The IceCube detector has been explained widely—in many different languages and in hundreds of locations around the world, and targeting diverse audiences online as well as in auditoriums, museums, and classrooms. But this is the first time that the IceCube Collaboration is making public every detail of the only cubic-kilometer neutrino detector to date, from a flasher board in the digital optical modules—aka DOMs—to the calibration processes that allow researchers to measure the properties of neutrinos, or to the IceCube Live website that IceCubers use to monitor what is going on in the detector. The publication, over 70 pages long, has just been submitted to the Journal of Instrumentation.
Wait a minute—seals? penguins? at the South Pole? Well, you’re right to wonder, because the climate at the South Pole, in central Antarctica, is too harsh for survival even for animals adapted to lower temperatures. But winterovers deserve a break from Pole life when possible, and IceCube winterover Martin made it to McMurdo station last week for a few days of R&R, where he was able to capture penguins, seals, and a skua—all in the same shot.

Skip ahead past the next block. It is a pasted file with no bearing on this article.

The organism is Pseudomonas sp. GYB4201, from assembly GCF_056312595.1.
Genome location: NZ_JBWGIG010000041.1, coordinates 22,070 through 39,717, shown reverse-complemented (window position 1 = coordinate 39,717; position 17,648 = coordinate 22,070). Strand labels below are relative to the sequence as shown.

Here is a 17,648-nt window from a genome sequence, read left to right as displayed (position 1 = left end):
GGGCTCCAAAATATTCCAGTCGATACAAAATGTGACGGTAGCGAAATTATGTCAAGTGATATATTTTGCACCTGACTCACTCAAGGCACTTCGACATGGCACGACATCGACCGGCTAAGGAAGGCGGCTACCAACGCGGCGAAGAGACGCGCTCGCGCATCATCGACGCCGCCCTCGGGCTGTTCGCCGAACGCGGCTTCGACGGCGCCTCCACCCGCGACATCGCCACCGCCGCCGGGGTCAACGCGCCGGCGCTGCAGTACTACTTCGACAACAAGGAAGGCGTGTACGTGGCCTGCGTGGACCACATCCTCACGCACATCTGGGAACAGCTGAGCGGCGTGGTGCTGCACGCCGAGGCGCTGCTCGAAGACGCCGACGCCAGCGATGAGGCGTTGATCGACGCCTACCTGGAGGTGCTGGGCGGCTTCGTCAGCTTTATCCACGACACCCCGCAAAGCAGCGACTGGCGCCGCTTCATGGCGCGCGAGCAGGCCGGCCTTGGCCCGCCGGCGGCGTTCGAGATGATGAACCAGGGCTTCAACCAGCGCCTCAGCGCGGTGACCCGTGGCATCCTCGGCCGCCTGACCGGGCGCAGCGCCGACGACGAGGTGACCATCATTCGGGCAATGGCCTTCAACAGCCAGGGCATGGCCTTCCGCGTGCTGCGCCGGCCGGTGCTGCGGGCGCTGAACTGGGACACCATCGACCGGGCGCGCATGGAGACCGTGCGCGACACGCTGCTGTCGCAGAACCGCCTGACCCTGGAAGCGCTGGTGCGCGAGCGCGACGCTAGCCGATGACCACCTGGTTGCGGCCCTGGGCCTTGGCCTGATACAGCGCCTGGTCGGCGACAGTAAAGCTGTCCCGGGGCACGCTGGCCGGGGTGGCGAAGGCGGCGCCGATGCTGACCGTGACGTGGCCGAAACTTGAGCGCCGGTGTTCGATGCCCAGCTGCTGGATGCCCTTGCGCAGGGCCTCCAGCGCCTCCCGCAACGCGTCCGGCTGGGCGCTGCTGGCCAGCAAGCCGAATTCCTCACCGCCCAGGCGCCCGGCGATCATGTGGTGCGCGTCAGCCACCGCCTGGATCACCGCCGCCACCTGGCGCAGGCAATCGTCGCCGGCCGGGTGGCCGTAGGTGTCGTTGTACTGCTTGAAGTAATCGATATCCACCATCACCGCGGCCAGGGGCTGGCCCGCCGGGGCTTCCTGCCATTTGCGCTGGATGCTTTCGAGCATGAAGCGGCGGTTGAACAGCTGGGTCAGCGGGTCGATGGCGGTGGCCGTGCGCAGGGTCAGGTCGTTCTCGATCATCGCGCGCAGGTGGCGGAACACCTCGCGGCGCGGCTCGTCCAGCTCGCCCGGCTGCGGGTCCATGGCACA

The UW–Madison Department of Physics hosted a meeting of the Conference for Undergraduate Women in Physics (CUWiP) this past weekend (Jan 13-15, 2017) at Chamberlin Hall, UW–Madison. This event was one of ten CUWiP conferences held simultaneously around the US and in Canada. WIPAC was a main collaborator and also hosted an IceCube booth.
A relatively quiet week at the Pole … but sunny! IceCube winterover Martin captured a bright, radiating sun as it appeared to rest on the roof of the IceCube Lab (ICL). Sunny or not, no flights made it in or out last week, postponing Martin’s week of R&R that had been scheduled.
The year’s end doesn’t mean an end to the work going on at the Pole. Last week, continued detector upgrades and some inventory tasks were on the work roster. There was also considerable progress made on a new IceTop snow-depth sensor project, documented in this image.
Last week, Christmas was celebrated in many parts of the world, and that includes the South Pole. They had a makeshift “cargo” tree, presents for the winterovers, a fancy dinner—complete with a printed menu and assorted European desserts, and a party in the gym.